I have my bare feet planted on the rug. I am at my desk. Suddenly, I feel something ticklish run over my toes. This immediately draws my attention away from the document I am reading. I look under the desk. Behold, a cockroach.

In my apartment complex, the man who sprays poison comes around once every two months. Usually, then, I enjoy an environment in which, silently and without me having to think about it, vermin die. They die out of my sight. I imagine the spray is some kind of pyrethroid. The poison operates on the cockroach’s central nervous system, causing repetitive firings – thus the jiggly behavior, Nerve blockage then ensues. The effect of the pyrethroids causes sodium channel modification, and in some insects the nerves will burst. Temperature changes can modify the effect. To sum it up, “the depolarizing nerve blockage caused by prolonged sodium influx into nerve axons is the primary cause of pyrethroid toxicity to insects.” So say Huber,Masler and Blakrishna in Cockroaches as models for Neurobiology. About 800 million dollars is spent in the U.S. each year to put down the German Cockroach. Thus, a gigantic, silent poison rain comes drifting down, and still, the thing that tickled me has evaded it.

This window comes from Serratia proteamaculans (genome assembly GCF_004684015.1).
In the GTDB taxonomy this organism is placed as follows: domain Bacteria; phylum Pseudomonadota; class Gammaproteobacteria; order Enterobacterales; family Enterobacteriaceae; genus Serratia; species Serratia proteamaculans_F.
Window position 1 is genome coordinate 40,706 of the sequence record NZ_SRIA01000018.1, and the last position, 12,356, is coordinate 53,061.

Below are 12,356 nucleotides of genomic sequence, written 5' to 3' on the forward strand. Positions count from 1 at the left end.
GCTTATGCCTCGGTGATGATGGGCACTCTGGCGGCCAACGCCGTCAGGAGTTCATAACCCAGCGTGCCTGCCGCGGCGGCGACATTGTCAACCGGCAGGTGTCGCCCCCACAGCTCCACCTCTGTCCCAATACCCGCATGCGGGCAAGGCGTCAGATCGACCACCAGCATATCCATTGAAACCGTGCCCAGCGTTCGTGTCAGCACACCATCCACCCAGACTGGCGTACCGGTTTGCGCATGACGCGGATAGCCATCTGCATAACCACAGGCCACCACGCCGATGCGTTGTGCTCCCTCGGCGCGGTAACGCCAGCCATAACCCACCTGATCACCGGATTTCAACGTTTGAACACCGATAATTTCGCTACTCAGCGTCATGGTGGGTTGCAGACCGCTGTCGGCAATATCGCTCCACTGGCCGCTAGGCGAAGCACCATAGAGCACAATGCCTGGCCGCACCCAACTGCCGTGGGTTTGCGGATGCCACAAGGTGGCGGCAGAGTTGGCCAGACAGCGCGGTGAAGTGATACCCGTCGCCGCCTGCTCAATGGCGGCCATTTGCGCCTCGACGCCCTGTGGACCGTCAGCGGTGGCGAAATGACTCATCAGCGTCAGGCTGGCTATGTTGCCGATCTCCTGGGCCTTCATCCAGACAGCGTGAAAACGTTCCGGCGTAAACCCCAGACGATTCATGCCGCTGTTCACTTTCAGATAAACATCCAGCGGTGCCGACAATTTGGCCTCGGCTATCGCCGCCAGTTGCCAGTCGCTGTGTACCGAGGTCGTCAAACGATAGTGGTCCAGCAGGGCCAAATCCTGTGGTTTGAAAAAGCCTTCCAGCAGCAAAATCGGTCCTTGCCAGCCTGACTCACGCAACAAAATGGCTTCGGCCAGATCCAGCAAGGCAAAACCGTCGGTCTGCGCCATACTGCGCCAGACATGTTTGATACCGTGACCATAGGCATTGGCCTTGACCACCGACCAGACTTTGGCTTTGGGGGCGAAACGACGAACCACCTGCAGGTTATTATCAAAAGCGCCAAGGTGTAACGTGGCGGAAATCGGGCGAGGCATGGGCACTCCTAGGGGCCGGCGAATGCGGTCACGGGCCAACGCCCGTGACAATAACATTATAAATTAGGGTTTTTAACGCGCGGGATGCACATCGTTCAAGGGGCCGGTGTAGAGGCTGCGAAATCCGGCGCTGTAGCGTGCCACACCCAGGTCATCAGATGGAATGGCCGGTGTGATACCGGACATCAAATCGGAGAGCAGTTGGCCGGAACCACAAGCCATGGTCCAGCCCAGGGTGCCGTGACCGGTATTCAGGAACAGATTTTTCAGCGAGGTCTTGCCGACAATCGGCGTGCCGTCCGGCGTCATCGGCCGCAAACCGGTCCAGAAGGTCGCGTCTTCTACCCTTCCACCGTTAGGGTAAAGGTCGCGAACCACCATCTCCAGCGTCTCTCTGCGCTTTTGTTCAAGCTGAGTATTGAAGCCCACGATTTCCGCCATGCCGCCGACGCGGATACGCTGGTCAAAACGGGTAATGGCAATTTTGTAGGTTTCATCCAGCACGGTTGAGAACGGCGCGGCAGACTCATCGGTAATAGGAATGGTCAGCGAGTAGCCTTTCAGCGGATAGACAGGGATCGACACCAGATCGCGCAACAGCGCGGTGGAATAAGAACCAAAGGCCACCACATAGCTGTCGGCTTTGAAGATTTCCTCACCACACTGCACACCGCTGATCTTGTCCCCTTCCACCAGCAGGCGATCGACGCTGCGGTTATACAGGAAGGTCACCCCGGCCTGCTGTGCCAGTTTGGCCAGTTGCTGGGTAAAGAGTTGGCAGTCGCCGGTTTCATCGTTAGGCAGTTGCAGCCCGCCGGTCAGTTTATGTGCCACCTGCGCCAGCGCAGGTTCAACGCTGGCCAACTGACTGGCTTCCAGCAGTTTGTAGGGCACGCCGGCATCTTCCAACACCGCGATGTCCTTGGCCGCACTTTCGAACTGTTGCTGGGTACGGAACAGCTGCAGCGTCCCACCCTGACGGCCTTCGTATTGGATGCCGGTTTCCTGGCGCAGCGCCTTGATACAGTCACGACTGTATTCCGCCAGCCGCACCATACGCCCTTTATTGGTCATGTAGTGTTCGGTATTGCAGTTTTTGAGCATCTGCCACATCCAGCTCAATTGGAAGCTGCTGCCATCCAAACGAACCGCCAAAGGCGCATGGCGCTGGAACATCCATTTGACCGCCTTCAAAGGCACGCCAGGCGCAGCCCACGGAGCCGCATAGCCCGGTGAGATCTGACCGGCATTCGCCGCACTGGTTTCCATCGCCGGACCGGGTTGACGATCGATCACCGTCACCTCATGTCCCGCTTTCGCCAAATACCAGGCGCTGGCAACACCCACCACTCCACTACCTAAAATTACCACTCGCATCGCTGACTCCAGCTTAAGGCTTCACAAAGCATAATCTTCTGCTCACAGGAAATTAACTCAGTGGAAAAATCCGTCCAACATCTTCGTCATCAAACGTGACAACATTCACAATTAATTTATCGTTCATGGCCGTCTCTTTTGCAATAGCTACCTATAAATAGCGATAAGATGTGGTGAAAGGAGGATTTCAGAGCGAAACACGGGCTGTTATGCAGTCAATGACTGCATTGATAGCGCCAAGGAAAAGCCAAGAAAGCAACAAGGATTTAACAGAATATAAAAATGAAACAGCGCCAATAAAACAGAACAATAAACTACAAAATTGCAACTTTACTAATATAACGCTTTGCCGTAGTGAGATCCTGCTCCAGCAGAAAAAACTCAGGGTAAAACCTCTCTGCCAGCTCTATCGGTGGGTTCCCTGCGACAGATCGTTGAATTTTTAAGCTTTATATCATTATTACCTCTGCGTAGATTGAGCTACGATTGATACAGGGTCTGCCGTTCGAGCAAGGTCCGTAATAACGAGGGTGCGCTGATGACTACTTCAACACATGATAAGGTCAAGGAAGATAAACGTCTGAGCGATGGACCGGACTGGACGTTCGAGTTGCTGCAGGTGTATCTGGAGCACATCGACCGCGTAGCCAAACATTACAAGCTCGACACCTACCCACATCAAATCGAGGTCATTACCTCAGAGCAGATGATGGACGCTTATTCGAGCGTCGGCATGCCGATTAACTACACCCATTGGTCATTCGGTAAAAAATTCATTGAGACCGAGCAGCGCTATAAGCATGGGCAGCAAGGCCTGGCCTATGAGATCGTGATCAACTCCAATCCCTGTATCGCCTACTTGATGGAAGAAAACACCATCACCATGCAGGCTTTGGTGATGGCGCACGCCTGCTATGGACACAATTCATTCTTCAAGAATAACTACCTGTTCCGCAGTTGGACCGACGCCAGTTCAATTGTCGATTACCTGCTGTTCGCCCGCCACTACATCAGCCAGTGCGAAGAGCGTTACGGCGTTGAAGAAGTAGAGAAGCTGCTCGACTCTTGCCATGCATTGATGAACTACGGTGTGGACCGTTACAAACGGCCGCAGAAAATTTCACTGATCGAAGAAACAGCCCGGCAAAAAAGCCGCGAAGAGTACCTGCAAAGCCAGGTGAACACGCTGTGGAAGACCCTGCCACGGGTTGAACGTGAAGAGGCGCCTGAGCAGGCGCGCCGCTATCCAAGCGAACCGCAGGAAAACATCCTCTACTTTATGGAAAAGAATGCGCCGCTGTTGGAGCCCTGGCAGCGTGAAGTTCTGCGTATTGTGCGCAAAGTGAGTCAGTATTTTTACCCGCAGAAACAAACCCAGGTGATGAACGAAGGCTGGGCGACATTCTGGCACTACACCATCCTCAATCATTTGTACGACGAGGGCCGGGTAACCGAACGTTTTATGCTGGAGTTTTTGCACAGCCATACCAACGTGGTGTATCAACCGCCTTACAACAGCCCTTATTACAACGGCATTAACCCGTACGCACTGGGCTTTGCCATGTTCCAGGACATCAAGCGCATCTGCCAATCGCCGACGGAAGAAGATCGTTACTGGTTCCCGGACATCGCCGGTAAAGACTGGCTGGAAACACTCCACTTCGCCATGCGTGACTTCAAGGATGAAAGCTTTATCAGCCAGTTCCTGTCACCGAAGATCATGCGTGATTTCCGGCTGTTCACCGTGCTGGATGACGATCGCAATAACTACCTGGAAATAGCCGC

Forcing me to take action. Already,obviously, the bug is confused. It senses a leaping up and down of a large and dangerous presence. So it shuffles forwards, and finds to its horror that there is some kind of thwacking, falling entity in that direction, which calls for reversing direction. It promptly does so and seeks a dark place, in which it remains for a half a minute, getting its bearings. Its little hairs are on high alert. It is sensing different zones of temperature and light. Then it makes a dash for home – which would probably involve climbing down a pipe, or going through a duct that is cut in the apartment for hvac air passage. The last thing it senses is a space to rush over and then it feels, along every nerve and through its thorax, its carapace, and legs the greatest pressure it has ever known, a tremendous and impossible flattening, as if all it had ever lived for was a lie. And then nothing.

‘The desire to control the indoor climate with air conditioning units to mitigate extremes of temperature, moisture, and airflow sets the stage for several cockroach species to infest and inhabit homes. The presense of some domestic species in dwellings, such as the German or brown banded cockroaches, is often a sign of poor sanitation or substandard housekeeping.” (Lockley, Ledford)